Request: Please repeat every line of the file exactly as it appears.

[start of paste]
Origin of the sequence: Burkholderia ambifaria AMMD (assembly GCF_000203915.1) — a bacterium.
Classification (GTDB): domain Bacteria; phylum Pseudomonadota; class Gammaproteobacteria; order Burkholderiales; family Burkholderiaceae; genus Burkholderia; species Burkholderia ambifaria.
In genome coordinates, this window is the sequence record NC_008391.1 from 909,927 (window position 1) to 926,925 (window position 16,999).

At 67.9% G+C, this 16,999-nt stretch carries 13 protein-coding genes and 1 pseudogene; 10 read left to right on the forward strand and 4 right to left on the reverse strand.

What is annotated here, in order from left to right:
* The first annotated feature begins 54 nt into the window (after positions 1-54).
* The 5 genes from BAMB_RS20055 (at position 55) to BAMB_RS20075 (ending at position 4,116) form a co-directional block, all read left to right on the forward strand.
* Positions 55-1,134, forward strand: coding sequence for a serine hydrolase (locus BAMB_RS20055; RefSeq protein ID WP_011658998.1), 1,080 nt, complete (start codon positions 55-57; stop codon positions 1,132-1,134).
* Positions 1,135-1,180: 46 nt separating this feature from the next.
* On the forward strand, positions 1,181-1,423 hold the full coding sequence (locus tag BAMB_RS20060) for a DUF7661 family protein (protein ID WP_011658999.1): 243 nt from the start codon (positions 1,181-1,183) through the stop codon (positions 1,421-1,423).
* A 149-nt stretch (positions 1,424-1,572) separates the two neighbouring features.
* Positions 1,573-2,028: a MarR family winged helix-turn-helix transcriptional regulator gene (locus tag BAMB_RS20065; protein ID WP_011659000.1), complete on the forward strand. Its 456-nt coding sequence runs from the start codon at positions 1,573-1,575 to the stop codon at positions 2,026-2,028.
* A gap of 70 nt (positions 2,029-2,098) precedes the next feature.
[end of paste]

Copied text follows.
Origin of the sequence: Burkholderia ambifaria AMMD (assembly GCF_000203915.1) — a bacterium.
Classification (GTDB): domain Bacteria; phylum Pseudomonadota; class Gammaproteobacteria; order Burkholderiales; family Burkholderiaceae; genus Burkholderia; species Burkholderia ambifaria.
In genome coordinates, this window is the sequence record NC_008391.1 from 909,927 (window position 1) to 926,925 (window position 16,999).

At 67.9% G+C, this 16,999-nt stretch carries 13 protein-coding genes and 1 pseudogene; 10 read left to right on the forward strand and 4 right to left on the reverse strand.

What is annotated here, in order from left to right:
* The first annotated feature begins 54 nt into the window (after positions 1-54).
* The 5 genes from BAMB_RS20055 (at position 55) to BAMB_RS20075 (ending at position 4,116) form a co-directional block, all read left to right on the forward strand.
* Positions 55-1,134, forward strand: coding sequence for a serine hydrolase (locus BAMB_RS20055; RefSeq protein ID WP_011658998.1), 1,080 nt, complete (start codon positions 55-57; stop codon positions 1,132-1,134).
* Positions 1,135-1,180: 46 nt separating this feature from the next.
* On the forward strand, positions 1,181-1,423 hold the full coding sequence (locus tag BAMB_RS20060) for a DUF7661 family protein (protein ID WP_011658999.1): 243 nt from the start codon (positions 1,181-1,183) through the stop codon (positions 1,421-1,423).
* A 149-nt stretch (positions 1,424-1,572) separates the two neighbouring features.
* Positions 1,573-2,028: a MarR family winged helix-turn-helix transcriptional regulator gene (locus tag BAMB_RS20065; protein ID WP_011659000.1), complete on the forward strand. Its 456-nt coding sequence runs from the start codon at positions 1,573-1,575 to the stop codon at positions 2,026-2,028.
* A gap of 70 nt (positions 2,029-2,098) precedes the next feature.